Silvana Socci is the Organisation and Programme Support Administrator. She is the contact for all Comhlámh courses, membership enquiries and accounts payable and receivable enquiries.  She is also responsible for the office I.T. and general office administration.


Aideen Elliott

Aideen has been active in solidarity movements in Ireland (We’re Not Leaving, Financial Justice Ireland, grassroots gatherings, Independent Workers’ Union, anti-war activism etc.), Morocco (GADEM – Moroccan organisation supporting migrants, Amnesty International), the UK (Justice for Cleaners, 3 Cosas, Save Carpenters Estate) and Greece (City Plaza squat, Refugee Support Europe, ECHO 360 solidarity kitchen). She received her MA in International Development from SOAS  University of London in 2013 and, in 2021, completed her PhD at Maynooth University, during which time she was a research associate at l’Université Libre de Bruxelles (ULB-LAMC) and an Irish Research Council Government of Ireland Scholar. Aideen’s PhD is a study on EU migration and asylum policy making following anthropological fieldwork amongst policy makers in Brussels. Aideen’s academic publications focus on the evolution of Ireland’s refugee and migration policy in an EU context, and she has lectured on the topics of EU policy making and migrant solidarity movements in UCD, UCC and Maynooth University. Aideen works at Oxfam Ireland as Senior Policy and Research Coordinator. She works on supporting the rights of migrants, including refugees, particularly in EU policy and practice and on just economies with a focus on debt. Aideen has begun collaborating with and attending events of Comhlámh since 2005 when as a member of Maynooth University’s Global Awareness Society she invited speakers from Comhlámh to university events on trade justice. This initial contact led Aideen to attend many Comhlámh events and become more interested in the organisation. Working more closely with Comhlámh in the past year as a speaker at a First Wednesday event and then organising three events together has deepened Aideen’s interest in the organisation, which she is looking forward to pursuing in the capacity of Board Member.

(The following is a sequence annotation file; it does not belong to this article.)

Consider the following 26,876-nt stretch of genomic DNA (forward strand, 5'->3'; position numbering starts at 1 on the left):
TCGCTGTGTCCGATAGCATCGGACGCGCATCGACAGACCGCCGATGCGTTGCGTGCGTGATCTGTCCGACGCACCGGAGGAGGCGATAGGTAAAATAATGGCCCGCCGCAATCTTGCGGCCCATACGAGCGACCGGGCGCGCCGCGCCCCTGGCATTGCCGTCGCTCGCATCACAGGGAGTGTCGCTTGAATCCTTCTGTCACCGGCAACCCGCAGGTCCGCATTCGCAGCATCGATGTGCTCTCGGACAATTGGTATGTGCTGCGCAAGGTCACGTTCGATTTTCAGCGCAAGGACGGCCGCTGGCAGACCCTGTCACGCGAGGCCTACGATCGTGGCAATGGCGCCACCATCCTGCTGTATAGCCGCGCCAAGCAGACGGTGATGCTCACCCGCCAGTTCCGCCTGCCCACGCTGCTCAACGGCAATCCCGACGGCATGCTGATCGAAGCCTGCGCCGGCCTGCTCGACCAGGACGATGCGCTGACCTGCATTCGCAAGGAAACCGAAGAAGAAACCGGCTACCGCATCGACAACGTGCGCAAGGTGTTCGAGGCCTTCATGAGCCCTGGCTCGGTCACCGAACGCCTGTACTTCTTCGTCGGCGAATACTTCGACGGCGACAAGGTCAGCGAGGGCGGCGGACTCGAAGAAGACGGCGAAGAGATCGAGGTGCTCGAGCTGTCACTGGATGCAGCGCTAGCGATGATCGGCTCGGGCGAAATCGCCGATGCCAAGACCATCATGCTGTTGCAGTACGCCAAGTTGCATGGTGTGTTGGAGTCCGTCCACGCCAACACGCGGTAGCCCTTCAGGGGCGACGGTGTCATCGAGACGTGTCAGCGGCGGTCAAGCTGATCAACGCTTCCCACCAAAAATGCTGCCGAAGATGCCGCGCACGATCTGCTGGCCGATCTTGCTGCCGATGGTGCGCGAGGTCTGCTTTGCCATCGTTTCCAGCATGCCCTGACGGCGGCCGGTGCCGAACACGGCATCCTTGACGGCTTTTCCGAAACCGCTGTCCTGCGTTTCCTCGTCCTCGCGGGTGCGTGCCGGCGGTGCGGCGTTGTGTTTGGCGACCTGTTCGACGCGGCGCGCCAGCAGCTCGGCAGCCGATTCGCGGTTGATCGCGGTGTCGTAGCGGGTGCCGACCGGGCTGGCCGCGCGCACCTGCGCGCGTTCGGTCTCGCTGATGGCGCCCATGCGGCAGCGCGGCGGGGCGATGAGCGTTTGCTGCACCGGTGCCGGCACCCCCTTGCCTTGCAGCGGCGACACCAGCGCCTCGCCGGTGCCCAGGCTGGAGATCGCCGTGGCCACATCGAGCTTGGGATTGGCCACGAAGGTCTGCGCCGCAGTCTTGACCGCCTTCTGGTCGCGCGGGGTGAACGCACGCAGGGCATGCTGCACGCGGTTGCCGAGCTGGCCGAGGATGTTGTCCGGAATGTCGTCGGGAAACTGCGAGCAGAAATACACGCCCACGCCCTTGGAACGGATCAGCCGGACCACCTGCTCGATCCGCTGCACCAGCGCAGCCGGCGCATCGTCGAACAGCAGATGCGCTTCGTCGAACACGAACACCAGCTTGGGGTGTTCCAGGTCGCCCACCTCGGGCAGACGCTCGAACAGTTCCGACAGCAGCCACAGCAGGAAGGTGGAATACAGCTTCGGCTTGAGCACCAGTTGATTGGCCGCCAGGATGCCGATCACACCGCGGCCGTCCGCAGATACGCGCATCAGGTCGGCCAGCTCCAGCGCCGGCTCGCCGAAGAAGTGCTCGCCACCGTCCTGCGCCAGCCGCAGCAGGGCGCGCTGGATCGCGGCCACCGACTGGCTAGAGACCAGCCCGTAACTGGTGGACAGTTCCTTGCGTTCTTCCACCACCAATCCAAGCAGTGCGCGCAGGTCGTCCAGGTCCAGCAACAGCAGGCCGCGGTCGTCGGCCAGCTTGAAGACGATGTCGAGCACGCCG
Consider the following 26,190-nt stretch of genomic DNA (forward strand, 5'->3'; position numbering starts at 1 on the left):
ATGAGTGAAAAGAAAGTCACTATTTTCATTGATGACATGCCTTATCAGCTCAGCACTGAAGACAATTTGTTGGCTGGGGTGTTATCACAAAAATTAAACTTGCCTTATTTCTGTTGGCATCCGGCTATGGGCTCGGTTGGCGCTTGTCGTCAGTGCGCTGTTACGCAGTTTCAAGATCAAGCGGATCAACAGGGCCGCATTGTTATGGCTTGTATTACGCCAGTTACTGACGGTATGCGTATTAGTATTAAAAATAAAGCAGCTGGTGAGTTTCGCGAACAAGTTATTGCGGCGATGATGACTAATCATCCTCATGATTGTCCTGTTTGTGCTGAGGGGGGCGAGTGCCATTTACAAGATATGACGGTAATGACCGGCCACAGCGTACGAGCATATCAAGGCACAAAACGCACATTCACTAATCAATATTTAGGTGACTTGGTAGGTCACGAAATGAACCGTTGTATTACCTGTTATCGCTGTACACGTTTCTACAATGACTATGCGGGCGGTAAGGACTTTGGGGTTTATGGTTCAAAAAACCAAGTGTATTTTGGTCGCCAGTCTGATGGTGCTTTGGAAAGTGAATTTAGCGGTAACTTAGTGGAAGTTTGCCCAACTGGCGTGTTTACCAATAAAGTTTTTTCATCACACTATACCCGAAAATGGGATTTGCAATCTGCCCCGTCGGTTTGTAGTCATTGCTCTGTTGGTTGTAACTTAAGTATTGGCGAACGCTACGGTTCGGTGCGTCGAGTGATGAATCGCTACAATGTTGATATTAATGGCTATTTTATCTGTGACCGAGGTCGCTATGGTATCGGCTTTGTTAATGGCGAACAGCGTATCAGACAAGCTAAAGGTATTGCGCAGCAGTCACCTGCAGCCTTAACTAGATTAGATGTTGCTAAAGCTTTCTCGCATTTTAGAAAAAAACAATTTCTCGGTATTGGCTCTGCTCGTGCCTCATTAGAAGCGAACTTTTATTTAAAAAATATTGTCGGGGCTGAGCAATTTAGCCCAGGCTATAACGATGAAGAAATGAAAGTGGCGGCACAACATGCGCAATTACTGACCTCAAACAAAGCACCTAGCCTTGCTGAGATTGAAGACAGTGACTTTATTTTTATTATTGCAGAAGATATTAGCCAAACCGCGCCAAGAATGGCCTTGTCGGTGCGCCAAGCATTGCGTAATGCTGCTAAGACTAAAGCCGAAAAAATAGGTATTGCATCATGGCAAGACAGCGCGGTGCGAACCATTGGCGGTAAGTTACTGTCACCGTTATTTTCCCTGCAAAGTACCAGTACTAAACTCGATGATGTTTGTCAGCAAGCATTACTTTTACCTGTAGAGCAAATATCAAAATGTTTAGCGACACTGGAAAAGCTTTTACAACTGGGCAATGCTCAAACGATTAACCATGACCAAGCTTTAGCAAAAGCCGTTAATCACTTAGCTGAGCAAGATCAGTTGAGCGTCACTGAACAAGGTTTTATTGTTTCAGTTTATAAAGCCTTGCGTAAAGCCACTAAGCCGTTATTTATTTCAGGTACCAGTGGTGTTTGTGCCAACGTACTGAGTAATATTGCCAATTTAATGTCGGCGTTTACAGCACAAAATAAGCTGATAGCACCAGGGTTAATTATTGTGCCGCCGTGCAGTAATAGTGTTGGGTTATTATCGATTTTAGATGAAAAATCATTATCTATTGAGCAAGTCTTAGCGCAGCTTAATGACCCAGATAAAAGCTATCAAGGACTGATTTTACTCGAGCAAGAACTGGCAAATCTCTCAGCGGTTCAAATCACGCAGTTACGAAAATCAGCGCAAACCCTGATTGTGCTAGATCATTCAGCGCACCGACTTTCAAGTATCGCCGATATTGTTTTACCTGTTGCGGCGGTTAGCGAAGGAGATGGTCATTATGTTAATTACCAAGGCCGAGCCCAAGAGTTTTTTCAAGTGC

Duduzile Faith Simkhumba